The manager and other SIS employees testified from behind a screen and were identified only as SIS plus a letter -- the Secret Intelligence Service being the official name for MI6.

The coroner said that nothing effective was done to try to establish Williams' whereabouts by his line manager until a week after he died on August 16.

Williams was finally reported missing by a co-worker on August 23, more than a week after the normally punctilious employee had last shown up at work.

"I can only speculate as to what effect this had on this investigation," she said.

Police did not secure the scene until eight or nine days after he died.

Reports about the "body-in-a-bag spy" describe how two experts spent days trying to figure out whether Williams, who was athletic and of medium height, could have contorted himself in such as way as to lock himself into the North Face holdall bag, with a key to the padlock inside.

Video provided to the court shows one of them, Peter Faulding, folding himself laboriously into an identical bag, measuring just 32 inches by 19 inches (81 by 48 centimeters), placed in a bathtub.

Faulding, who specializes in rescuing people from confined spaces, told the inquest that he had tried to lock himself into the bag 300 times without success, according to the Press Association news agency. A second expert witness, also of a size and build similar to Williams, tried 100 times to re-enact the feat without succeeding.

But neither ruled out definitively the possibility that Williams could have somehow done it alone. A small trace of someone else's DNA was found on the bag, helping spawn all kinds of theories -- that he was perhaps drugged by a foreign spy who then locked him in the bag, or that he was the victim of a kinky sexual liaison gone wrong.

Williams was recruited into the intelligence services straight from university, working with Government Communications Headquarters before MI6. The nature of his work and questions around why his spy agency bosses took so long to raise an alert about his absence have added to the intrigue surrounding his death.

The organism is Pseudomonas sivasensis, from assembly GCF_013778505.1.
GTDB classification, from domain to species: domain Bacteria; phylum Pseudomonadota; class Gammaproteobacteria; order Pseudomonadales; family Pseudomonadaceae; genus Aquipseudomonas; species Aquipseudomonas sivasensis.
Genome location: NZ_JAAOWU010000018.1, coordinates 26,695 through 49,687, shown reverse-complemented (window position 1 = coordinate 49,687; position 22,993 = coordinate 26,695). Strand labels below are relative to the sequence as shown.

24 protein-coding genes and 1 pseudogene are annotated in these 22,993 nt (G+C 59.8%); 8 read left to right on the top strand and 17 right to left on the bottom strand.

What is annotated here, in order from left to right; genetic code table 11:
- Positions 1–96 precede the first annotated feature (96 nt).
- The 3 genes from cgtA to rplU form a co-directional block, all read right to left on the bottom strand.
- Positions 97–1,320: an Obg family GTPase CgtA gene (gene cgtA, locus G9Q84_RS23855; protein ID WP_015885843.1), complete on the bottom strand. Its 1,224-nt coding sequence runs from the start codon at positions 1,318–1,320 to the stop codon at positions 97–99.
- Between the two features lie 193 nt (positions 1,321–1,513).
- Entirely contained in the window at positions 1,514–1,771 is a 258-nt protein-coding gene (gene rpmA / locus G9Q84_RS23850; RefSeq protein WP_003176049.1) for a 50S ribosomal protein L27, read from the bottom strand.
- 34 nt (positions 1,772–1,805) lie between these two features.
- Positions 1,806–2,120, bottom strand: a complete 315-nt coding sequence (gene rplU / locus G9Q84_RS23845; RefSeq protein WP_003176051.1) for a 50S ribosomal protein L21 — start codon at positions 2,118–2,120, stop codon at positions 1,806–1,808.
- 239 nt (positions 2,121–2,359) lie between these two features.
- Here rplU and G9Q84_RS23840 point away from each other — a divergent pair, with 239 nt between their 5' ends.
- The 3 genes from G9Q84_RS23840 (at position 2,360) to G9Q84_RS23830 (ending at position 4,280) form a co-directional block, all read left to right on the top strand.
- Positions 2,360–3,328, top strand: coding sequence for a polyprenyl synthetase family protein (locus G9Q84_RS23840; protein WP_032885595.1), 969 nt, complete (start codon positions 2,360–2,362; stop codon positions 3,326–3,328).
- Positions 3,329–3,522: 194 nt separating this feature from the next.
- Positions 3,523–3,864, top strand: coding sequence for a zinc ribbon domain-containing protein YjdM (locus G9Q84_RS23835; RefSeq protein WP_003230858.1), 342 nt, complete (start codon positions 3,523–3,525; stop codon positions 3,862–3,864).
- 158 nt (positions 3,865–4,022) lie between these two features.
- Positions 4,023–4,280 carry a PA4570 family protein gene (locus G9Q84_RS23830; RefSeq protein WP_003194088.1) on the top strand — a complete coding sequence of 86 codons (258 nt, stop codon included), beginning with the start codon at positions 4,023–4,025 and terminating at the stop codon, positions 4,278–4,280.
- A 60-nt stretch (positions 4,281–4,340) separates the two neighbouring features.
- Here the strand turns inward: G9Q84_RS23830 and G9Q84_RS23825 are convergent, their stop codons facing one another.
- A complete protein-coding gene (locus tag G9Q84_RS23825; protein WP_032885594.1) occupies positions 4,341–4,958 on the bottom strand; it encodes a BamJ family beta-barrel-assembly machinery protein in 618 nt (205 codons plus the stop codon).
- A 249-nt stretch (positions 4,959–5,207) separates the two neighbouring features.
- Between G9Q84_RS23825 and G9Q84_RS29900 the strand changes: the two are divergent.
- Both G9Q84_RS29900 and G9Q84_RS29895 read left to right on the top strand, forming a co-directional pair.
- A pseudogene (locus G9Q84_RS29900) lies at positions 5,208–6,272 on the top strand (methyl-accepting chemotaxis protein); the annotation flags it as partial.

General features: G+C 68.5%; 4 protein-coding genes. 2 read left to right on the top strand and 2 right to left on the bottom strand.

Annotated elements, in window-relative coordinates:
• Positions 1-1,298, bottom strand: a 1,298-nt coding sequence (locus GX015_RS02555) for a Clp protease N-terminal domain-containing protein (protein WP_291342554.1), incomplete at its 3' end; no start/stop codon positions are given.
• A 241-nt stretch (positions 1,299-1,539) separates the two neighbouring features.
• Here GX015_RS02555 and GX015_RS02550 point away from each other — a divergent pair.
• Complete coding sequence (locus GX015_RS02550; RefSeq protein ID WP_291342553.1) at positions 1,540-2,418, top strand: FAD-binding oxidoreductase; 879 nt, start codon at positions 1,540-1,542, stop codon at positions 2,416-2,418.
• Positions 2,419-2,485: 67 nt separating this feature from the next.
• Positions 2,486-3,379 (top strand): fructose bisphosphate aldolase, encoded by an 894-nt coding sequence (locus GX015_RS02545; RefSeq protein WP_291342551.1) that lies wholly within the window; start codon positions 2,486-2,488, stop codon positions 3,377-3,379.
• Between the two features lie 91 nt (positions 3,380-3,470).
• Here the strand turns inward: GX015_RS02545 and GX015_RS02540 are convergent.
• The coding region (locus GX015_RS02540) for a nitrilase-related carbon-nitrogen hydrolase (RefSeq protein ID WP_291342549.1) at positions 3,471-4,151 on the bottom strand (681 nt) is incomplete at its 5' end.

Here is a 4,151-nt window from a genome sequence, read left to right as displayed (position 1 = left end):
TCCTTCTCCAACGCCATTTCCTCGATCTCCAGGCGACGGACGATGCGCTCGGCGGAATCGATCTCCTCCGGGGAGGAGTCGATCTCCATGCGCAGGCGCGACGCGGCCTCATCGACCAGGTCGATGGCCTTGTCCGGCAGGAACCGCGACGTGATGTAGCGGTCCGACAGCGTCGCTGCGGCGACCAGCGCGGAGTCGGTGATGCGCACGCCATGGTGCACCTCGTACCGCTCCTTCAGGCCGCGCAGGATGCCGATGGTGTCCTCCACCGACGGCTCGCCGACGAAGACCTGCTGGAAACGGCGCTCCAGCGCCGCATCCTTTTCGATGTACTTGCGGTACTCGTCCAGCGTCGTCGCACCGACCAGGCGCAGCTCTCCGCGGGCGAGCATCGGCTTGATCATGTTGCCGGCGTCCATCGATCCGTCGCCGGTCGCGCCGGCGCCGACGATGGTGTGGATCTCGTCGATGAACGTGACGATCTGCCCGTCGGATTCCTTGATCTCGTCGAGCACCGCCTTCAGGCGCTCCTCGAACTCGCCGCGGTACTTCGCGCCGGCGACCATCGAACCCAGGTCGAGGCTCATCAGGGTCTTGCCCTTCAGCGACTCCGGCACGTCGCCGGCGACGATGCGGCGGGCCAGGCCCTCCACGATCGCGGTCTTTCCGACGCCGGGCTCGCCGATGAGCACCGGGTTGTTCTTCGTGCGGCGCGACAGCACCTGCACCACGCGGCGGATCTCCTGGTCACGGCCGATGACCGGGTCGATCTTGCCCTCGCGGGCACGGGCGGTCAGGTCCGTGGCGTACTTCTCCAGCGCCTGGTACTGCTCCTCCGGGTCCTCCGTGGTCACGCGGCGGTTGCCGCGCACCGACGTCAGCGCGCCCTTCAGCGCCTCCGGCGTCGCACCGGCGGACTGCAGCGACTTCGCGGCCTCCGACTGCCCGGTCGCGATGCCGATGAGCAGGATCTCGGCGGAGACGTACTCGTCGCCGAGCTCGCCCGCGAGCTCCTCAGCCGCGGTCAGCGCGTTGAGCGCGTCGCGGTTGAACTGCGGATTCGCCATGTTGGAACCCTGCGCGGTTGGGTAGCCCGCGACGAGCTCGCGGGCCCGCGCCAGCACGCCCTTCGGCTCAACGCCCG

The family's lawyer accused MI6 of showing "total disregard for Gareth's whereabouts and safety" before he was found dead at his government-provided home, the Press Association reported.

Concerns about national security have been a factor in the 20-month delay in holding Williams' inquest, and an agency more used to working in the shadows has had an uncomfortably bright light shone into its practices.

Testing did not give conclusive results because the body had decomposed significantly after nine days in the summer heat of his top-floor apartment, toxicology reports posted online say.

Traces of alcohol and a chemical matching the party drug GHB were found, but both can occur naturally as part of the decomposition process, one document says. Williams was teetotal, so "even a small amount of alcohol could affect cognitive capacity," it notes.

A series of photographs provided by the Metropolitan Police show the tidy, impersonal interior of the spy's Pimlico home and the small, white-tiled bathroom where his body was found.

A bicycle parked in the hallway is a clue to Williams' more regular passion, cycling. A glimpse through the bedroom door shows a bed half-made, clothes lying on it. But little else can be gleaned from the images.

Copyright © 2014, Los Angeles Times